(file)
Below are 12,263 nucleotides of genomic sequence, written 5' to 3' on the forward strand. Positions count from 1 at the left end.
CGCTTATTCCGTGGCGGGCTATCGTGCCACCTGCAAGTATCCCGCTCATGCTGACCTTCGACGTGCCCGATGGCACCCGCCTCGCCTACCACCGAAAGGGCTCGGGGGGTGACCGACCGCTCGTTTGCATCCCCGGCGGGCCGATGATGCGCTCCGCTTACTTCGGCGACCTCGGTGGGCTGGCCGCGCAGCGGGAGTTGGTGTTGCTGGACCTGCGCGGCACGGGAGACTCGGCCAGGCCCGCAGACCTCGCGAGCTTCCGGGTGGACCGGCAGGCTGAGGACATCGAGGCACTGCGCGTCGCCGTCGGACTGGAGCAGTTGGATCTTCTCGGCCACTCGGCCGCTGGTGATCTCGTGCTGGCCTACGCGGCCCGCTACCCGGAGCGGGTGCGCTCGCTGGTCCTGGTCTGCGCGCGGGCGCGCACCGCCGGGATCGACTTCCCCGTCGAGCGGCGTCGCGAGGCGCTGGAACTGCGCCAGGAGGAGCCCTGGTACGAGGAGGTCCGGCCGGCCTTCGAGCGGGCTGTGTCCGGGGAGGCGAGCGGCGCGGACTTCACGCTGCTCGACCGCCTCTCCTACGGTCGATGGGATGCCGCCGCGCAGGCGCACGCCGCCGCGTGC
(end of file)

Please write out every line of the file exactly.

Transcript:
Below are 12,263 nucleotides of genomic sequence, written 5' to 3' on the forward strand. Positions count from 1 at the left end.
CGCTTATTCCGTGGCGGGCTATCGTGCCACCTGCAAGTATCCCGCTCATGCTGACCTTCGACGTGCCCGATGGCACCCGCCTCGCCTACCACCGAAAGGGCTCGGGGGGTGACCGACCGCTCGTTTGCATCCCCGGCGGGCCGATGATGCGCTCCGCTTACTTCGGCGACCTCGGTGGGCTGGCCGCGCAGCGGGAGTTGGTGTTGCTGGACCTGCGCGGCACGGGAGACTCGGCCAGGCCCGCAGACCTCGCGAGCTTCCGGGTGGACCGGCAGGCTGAGGACATCGAGGCACTGCGCGTCGCCGTCGGACTGGAGCAGTTGGATCTTCTCGGCCACTCGGCCGCTGGTGATCTCGTGCTGGCCTACGCGGCCCGCTACCCGGAGCGGGTGCGCTCGCTGGTCCTGGTCTGCGCGCGGGCGCGCACCGCCGGGATCGACTTCCCCGTCGAGCGGCGTCGCGAGGCGCTGGAACTGCGCCAGGAGGAGCCCTGGTACGAGGAGGTCCGGCCGGCCTTCGAGCGGGCTGTGTCCGGGGAGGCGAGCGGCGCGGACTTCACGCTGCTCGACCGCCTCTCCTACGGTCGATGGGATGCCGCCGCGCAGGCGCACGCCGCCGCGTGC